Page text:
Perspective is a great thing. My husband and I just finished an intense four-month push to launch our new product and business (Make, Market, Launch IT). In my last post, I shared my biggest mindset lessons. Now, I want to share some distinctions around the business side of things—and where the biggest points of leverage are for you.
First of all, information product/online marketing industry is a crazy one. Those of us in the industry are so conditioned to think, and even expect, that a new product launch will do millions of dollars in revenue. (And that a launch is a failure if it doesn’t!)
Hopefully by now, you are well aware that the margins don’t play out the way we’re often led to believe, and that even the gross revenue numbers aren’t what they used to be just a few years ago. For a variety of reasons, it’s just harder to make money in today’s market—but it’s still possible.
To me, this is a good thing. Making money in today’s online world requires better business discipline, sound marketing and sales execution, and quality products and services that really do solve a problem for their target markets. It also requires doing the right thing for your customers consistently.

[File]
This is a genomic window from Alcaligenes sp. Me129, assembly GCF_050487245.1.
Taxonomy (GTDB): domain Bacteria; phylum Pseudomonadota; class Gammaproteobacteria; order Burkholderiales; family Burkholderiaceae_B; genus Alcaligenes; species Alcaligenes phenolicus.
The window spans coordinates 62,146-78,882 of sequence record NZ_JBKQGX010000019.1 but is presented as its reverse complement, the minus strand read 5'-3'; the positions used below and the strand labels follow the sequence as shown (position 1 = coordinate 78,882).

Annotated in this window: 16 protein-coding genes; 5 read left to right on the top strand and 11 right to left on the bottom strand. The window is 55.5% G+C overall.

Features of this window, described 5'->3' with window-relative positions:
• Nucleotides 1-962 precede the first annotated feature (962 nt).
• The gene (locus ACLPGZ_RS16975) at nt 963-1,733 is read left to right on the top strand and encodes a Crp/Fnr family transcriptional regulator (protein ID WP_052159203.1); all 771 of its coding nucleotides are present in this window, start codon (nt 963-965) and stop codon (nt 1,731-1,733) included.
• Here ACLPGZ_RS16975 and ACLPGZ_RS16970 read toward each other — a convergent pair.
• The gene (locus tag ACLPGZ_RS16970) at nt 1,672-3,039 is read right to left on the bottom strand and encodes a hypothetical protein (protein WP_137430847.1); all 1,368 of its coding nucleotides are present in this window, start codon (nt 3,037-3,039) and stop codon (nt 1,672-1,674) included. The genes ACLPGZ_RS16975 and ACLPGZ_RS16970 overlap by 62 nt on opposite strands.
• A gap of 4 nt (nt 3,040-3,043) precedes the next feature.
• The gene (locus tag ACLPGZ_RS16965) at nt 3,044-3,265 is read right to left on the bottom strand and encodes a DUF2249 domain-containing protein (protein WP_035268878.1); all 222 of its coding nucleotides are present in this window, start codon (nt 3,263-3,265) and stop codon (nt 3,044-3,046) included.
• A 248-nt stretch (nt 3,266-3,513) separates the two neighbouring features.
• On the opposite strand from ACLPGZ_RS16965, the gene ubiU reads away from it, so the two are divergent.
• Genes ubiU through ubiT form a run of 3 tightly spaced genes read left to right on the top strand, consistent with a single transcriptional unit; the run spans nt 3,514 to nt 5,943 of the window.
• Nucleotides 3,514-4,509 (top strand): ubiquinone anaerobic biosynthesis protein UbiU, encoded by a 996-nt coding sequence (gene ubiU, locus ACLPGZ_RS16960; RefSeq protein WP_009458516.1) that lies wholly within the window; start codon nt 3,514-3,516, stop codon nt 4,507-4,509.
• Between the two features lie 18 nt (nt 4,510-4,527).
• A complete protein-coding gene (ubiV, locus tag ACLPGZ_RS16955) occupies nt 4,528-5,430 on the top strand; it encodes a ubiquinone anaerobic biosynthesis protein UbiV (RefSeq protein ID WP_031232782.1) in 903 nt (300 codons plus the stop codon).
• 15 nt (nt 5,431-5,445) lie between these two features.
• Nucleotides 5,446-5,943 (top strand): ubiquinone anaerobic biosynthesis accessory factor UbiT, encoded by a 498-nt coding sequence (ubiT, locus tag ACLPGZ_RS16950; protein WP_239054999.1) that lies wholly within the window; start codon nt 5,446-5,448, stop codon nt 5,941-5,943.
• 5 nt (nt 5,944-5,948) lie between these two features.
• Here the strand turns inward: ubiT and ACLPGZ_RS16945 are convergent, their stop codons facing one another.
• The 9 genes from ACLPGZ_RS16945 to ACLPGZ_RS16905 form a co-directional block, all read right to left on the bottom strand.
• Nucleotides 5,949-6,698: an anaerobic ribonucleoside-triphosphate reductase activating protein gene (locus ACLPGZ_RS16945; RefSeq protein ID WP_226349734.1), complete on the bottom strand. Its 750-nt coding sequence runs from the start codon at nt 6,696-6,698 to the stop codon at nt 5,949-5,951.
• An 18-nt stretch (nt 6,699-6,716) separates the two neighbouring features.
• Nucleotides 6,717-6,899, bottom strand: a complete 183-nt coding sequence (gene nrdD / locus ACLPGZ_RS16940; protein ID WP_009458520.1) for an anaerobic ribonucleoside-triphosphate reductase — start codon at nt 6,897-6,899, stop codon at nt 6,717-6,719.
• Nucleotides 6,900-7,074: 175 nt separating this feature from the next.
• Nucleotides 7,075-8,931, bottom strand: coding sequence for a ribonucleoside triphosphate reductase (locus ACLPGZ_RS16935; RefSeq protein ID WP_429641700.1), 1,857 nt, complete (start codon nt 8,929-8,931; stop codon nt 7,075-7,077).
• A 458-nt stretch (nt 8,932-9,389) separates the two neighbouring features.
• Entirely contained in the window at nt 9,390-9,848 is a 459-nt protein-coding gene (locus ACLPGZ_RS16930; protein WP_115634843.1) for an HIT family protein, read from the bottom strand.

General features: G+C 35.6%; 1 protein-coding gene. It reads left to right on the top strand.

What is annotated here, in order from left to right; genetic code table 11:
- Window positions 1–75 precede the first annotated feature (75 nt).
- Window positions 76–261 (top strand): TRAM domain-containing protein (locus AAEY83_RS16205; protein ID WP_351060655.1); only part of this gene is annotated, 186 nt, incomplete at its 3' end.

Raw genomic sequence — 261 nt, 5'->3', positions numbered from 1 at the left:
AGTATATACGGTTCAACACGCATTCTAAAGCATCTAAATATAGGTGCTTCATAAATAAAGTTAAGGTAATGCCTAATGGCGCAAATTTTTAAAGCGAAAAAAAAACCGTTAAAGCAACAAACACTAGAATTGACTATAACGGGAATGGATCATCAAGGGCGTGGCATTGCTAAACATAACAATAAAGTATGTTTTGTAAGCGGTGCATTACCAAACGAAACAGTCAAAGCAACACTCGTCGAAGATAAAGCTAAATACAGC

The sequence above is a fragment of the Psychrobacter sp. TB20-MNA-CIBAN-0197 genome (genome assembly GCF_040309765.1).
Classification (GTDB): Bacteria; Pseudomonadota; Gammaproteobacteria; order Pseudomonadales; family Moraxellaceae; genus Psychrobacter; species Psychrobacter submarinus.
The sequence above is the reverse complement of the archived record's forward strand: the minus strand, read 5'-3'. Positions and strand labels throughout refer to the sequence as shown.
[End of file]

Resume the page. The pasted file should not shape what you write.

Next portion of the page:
For those who have these things, it’s an incredible competitive advantage!
And, because the market requires us to do things the right way, we’re all primed to succeed in any market condition.
So as I think about the biggest business lessons of the last four months, I put it in this context: Are we running our business based on good practices? Are we measuring my results to maximize the most effective levers in our businesses? Is our execution based on solid marketing logic and detailed metrics?
In other words, it all boils down to these five keys:
1. The process doesn’t end when you launch your product or service to the market.
That’s when it begins. To think that you’ve done all this work to get your product done and you can now sit back and watch the money come in, is naïve at best. Marketing is science: You have a hypothesis, you test it, you measure the results and then you change your approach based on the results. You can only begin the process of maximizing your marketing when you go to market.
2. Know your numbers: You need to understand the right statistics to monitor.
What are the core metrics that give you a picture of the overall health of your business? It’s easy to drive yourself crazy with meaningless statistics if you aren’t clear what matters and what doesn’t up front.
Eric Ries’ book, The Lean Start-Up, distinguishes vanity metrics and actionable metrics. Vanity metrics feel good but don’t give you any information about what to do next. Actionable metrics tie specific, repeatable actions to a result—i.e., they help you understand the impact of taking a certain action, thereby giving you information about whether you should do more or less of that action in the future.